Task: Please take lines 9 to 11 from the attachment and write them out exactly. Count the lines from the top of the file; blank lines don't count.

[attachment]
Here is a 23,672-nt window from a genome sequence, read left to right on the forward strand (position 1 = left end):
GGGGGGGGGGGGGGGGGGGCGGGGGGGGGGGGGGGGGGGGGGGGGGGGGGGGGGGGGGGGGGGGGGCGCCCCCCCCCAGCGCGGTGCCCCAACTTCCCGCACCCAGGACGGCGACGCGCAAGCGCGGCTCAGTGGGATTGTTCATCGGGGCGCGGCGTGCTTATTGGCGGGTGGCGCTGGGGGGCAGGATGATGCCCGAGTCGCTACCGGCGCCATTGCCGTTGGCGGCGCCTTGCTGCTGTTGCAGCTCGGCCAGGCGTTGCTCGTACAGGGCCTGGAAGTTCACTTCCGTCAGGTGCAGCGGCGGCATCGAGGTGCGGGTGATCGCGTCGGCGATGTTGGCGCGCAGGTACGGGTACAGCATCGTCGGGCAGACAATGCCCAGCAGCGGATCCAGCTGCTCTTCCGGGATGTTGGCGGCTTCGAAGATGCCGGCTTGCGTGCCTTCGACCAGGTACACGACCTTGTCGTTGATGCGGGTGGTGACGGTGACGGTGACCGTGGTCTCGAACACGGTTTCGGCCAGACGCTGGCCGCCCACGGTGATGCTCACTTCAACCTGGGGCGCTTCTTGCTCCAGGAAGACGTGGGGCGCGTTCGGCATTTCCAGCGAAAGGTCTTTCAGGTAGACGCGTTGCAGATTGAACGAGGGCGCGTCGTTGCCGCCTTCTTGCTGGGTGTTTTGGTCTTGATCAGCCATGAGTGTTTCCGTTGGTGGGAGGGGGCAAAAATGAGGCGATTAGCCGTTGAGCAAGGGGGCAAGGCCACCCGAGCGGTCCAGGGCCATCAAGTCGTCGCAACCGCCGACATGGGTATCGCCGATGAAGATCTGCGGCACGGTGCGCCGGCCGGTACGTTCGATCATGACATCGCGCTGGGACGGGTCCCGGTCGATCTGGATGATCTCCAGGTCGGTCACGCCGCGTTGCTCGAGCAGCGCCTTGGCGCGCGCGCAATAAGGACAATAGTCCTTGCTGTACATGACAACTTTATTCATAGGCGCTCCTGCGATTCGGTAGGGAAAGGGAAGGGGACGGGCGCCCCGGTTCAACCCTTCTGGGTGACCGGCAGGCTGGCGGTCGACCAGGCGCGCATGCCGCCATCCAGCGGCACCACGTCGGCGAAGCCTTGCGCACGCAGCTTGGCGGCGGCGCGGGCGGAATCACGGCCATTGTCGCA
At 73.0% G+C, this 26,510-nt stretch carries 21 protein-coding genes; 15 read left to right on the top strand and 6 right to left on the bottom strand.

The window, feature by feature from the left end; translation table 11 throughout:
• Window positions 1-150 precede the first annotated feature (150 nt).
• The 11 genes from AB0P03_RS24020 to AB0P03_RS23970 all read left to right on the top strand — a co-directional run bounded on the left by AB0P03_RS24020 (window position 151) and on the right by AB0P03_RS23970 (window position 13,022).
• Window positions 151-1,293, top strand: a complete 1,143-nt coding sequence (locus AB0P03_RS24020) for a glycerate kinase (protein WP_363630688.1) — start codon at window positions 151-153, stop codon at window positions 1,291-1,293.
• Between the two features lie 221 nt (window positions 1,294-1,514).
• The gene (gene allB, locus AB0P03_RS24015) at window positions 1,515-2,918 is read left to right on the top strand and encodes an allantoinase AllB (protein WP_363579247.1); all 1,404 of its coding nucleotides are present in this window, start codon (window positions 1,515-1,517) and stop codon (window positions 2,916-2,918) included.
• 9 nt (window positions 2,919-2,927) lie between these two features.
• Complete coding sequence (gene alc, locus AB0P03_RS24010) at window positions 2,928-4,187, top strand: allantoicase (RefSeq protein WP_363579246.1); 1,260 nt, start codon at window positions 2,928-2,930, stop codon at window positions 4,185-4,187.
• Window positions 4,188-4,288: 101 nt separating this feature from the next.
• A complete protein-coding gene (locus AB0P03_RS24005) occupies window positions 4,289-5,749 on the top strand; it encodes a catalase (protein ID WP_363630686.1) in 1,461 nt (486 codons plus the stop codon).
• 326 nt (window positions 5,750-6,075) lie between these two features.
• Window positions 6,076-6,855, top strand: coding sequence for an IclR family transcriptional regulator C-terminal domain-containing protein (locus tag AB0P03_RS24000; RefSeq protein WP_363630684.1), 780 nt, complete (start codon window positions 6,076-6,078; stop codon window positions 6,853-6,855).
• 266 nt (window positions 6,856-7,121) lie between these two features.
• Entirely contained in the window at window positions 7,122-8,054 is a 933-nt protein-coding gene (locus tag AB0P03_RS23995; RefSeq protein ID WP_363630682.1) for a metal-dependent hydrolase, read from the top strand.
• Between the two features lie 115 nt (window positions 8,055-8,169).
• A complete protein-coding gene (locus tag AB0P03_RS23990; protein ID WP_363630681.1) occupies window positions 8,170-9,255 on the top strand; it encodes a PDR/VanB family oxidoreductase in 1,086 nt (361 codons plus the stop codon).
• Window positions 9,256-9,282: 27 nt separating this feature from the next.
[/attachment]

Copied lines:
• The gene (gene allB, locus AB0P03_RS24015) at window positions 1,515-2,918 is read left to right on the top strand and encodes an allantoinase AllB (protein WP_363579247.1); all 1,404 of its coding nucleotides are present in this window, start codon (window positions 1,515-1,517) and stop codon (window positions 2,916-2,918) included.
• 9 nt (window positions 2,919-2,927) lie between these two features.
• Complete coding sequence (gene alc, locus AB0P03_RS24010) at window positions 2,928-4,187, top strand: allantoicase (RefSeq protein WP_363579246.1); 1,260 nt, start codon at window positions 2,928-2,930, stop codon at window positions 4,185-4,187.